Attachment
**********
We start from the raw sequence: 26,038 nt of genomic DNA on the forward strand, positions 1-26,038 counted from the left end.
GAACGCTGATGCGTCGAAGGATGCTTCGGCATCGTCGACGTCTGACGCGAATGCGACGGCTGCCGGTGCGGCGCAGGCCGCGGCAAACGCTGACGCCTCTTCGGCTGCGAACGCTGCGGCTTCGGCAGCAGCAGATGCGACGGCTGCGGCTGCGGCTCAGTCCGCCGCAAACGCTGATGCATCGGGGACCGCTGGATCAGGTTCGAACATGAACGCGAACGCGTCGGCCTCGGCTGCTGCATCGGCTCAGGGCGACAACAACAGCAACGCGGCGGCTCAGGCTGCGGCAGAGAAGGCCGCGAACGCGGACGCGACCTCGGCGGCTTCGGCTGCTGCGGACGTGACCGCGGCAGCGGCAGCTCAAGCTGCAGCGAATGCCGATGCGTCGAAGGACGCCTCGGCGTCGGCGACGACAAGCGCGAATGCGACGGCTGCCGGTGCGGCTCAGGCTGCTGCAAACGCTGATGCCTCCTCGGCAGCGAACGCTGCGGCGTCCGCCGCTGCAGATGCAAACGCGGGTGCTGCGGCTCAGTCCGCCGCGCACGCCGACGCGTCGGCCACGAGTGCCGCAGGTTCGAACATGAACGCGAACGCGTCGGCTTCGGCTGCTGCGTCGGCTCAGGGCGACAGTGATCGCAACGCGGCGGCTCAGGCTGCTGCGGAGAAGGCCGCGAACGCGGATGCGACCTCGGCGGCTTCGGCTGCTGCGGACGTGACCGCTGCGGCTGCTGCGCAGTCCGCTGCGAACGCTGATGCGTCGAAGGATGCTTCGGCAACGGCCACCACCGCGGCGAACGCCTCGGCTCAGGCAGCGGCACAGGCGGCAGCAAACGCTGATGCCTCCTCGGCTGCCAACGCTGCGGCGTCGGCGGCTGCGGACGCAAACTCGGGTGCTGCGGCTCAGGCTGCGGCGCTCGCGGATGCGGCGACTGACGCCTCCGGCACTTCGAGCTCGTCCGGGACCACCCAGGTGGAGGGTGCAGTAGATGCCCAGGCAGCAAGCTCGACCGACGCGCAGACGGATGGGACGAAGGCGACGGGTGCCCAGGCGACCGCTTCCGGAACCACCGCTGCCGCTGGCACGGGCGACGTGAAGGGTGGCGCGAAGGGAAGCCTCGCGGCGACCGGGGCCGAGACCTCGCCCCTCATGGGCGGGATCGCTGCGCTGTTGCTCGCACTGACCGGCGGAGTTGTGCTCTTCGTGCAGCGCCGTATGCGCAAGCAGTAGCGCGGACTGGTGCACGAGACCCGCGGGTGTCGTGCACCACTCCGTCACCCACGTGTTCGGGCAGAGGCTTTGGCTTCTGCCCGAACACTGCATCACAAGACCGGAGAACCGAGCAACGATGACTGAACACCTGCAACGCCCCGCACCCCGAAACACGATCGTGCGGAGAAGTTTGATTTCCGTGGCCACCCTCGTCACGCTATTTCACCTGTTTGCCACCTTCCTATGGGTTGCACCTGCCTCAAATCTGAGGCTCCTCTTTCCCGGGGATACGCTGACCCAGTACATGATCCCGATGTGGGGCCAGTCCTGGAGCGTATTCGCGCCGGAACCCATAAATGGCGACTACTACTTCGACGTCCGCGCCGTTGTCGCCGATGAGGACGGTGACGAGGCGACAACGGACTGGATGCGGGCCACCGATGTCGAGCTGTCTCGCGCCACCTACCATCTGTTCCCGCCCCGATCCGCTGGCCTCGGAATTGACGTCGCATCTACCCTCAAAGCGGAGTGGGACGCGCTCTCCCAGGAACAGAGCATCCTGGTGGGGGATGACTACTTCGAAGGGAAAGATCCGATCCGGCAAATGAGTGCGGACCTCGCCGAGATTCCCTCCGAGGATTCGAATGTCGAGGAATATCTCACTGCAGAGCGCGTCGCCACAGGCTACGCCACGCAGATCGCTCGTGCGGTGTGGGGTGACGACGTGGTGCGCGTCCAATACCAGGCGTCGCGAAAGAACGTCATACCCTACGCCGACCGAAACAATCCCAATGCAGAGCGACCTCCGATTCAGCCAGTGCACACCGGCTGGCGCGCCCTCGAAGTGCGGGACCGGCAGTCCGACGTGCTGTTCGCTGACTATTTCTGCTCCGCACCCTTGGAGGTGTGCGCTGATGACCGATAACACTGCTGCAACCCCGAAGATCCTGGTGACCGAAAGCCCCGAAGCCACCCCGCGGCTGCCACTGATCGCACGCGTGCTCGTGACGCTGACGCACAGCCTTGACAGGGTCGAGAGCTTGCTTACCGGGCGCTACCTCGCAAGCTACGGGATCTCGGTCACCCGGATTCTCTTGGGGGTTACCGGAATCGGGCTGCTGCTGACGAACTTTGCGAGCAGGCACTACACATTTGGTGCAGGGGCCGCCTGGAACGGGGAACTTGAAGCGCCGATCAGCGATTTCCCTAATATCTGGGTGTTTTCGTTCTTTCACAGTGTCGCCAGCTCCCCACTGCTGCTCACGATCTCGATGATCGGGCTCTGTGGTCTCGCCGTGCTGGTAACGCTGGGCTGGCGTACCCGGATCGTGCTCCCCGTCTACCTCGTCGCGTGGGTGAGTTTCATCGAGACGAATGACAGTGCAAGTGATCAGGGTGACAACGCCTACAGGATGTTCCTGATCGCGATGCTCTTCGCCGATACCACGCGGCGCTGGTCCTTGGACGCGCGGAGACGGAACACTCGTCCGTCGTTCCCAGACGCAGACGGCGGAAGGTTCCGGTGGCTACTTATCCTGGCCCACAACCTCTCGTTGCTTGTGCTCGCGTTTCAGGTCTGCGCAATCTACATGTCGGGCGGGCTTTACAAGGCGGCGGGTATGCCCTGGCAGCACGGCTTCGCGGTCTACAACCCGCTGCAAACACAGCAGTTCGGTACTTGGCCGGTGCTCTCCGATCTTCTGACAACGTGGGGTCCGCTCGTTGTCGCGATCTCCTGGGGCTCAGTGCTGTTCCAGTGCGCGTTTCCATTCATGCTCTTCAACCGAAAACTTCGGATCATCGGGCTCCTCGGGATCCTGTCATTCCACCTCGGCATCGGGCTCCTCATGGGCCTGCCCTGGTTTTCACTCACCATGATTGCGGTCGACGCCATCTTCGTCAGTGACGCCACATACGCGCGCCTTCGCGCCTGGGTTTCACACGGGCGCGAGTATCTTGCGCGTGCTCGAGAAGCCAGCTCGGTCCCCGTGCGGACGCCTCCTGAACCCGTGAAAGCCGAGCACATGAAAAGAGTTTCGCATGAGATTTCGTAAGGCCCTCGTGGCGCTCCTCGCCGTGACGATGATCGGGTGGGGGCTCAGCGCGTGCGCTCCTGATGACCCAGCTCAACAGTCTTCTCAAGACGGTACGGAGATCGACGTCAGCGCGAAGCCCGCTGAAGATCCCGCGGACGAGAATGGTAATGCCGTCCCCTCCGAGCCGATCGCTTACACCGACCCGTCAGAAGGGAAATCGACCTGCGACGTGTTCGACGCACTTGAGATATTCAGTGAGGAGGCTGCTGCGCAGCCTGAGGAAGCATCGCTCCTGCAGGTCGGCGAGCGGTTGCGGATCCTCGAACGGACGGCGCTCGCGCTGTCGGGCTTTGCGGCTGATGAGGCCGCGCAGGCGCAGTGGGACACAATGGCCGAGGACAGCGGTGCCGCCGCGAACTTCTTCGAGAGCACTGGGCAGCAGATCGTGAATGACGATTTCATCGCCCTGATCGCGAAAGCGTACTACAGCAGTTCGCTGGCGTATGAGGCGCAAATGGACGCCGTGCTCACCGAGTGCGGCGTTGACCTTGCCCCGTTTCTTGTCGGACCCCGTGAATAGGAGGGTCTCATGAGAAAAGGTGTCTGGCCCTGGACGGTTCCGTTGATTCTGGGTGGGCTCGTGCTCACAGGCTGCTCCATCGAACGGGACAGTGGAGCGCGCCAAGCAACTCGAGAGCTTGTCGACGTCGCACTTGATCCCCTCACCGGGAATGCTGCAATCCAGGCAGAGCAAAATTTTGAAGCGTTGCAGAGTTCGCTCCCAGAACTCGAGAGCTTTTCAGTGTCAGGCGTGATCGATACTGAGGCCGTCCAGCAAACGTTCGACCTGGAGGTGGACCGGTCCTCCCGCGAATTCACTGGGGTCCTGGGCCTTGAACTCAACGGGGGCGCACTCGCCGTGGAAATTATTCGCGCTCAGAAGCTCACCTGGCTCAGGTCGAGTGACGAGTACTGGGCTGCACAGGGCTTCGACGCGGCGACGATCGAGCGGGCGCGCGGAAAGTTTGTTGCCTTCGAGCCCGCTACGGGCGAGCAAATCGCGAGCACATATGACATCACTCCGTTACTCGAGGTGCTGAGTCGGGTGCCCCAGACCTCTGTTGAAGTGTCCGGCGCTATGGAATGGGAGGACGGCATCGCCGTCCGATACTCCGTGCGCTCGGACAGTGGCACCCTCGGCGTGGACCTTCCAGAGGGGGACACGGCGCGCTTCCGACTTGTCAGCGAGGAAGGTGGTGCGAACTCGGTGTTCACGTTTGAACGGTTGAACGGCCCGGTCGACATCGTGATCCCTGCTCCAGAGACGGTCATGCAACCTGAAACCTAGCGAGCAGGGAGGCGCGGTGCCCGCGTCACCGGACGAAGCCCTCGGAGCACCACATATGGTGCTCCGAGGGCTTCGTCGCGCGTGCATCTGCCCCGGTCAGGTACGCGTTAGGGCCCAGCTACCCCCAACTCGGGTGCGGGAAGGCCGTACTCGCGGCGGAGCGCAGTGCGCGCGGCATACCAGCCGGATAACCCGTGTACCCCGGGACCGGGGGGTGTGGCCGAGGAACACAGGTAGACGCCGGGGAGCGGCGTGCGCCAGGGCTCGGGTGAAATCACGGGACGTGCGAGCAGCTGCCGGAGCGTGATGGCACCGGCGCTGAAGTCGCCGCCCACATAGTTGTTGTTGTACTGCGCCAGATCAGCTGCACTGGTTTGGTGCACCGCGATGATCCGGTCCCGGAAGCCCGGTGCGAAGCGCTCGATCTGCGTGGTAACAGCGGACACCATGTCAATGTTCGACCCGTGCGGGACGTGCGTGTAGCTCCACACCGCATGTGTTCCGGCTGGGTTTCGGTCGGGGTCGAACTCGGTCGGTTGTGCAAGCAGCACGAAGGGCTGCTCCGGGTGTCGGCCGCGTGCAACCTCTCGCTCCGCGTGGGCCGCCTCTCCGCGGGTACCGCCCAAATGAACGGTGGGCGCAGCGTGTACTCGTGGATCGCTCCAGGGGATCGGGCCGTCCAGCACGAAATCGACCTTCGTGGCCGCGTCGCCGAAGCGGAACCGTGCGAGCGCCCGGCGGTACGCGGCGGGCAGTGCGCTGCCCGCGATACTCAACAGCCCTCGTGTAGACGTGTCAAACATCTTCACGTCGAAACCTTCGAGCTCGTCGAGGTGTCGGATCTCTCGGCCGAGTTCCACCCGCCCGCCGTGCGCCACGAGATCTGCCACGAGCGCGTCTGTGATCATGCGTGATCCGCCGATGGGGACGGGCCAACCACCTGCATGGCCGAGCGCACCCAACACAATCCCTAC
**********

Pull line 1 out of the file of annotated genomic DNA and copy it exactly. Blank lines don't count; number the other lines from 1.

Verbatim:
We start from the raw sequence: 26,038 nt of genomic DNA on the forward strand, positions 1-26,038 counted from the left end.